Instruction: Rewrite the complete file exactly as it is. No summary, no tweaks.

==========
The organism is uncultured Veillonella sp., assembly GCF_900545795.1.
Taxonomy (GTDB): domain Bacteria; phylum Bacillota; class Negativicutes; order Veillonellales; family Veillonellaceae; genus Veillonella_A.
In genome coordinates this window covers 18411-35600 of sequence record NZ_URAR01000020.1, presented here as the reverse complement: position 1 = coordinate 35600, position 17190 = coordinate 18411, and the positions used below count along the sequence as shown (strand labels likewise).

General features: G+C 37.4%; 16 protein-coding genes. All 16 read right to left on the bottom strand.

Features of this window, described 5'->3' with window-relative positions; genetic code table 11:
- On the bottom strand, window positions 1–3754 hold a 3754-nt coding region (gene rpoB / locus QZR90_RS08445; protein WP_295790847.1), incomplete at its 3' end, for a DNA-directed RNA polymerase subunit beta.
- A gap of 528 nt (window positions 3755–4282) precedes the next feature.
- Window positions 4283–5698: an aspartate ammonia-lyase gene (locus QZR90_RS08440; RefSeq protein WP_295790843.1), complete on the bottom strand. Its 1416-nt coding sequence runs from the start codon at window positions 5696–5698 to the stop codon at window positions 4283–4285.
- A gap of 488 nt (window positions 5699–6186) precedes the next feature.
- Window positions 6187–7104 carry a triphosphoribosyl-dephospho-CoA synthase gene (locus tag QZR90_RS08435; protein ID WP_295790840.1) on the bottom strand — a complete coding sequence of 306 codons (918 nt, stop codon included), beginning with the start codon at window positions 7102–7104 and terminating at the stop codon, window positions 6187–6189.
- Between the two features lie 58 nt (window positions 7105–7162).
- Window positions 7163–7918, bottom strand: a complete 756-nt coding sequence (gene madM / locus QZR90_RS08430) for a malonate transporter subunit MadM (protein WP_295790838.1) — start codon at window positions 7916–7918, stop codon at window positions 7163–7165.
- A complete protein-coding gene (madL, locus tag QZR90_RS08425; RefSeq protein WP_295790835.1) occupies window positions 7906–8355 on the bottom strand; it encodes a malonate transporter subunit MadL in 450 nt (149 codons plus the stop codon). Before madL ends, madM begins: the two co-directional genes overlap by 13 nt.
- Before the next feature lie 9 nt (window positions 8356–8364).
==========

The organism is uncultured Veillonella sp., assembly GCF_900545795.1.
Taxonomy (GTDB): domain Bacteria; phylum Bacillota; class Negativicutes; order Veillonellales; family Veillonellaceae; genus Veillonella_A.
In genome coordinates this window covers 18411-35600 of sequence record NZ_URAR01000020.1, presented here as the reverse complement: position 1 = coordinate 35600, position 17190 = coordinate 18411, and the positions used below count along the sequence as shown (strand labels likewise).

General features: G+C 37.4%; 16 protein-coding genes. All 16 read right to left on the bottom strand.

Features of this window, described 5'->3' with window-relative positions; genetic code table 11:
- On the bottom strand, window positions 1–3754 hold a 3754-nt coding region (gene rpoB / locus QZR90_RS08445; protein WP_295790847.1), incomplete at its 3' end, for a DNA-directed RNA polymerase subunit beta.
- A gap of 528 nt (window positions 3755–4282) precedes the next feature.
- Window positions 4283–5698: an aspartate ammonia-lyase gene (locus QZR90_RS08440; RefSeq protein WP_295790843.1), complete on the bottom strand. Its 1416-nt coding sequence runs from the start codon at window positions 5696–5698 to the stop codon at window positions 4283–4285.
- A gap of 488 nt (window positions 5699–6186) precedes the next feature.
- Window positions 6187–7104 carry a triphosphoribosyl-dephospho-CoA synthase gene (locus tag QZR90_RS08435; protein ID WP_295790840.1) on the bottom strand — a complete coding sequence of 306 codons (918 nt, stop codon included), beginning with the start codon at window positions 7102–7104 and terminating at the stop codon, window positions 6187–6189.
- Between the two features lie 58 nt (window positions 7105–7162).
- Window positions 7163–7918, bottom strand: a complete 756-nt coding sequence (gene madM / locus QZR90_RS08430) for a malonate transporter subunit MadM (protein WP_295790838.1) — start codon at window positions 7916–7918, stop codon at window positions 7163–7165.
- A complete protein-coding gene (madL, locus tag QZR90_RS08425; RefSeq protein WP_295790835.1) occupies window positions 7906–8355 on the bottom strand; it encodes a malonate transporter subunit MadL in 450 nt (149 codons plus the stop codon). Before madL ends, madM begins: the two co-directional genes overlap by 13 nt.
- Before the next feature lie 9 nt (window positions 8356–8364).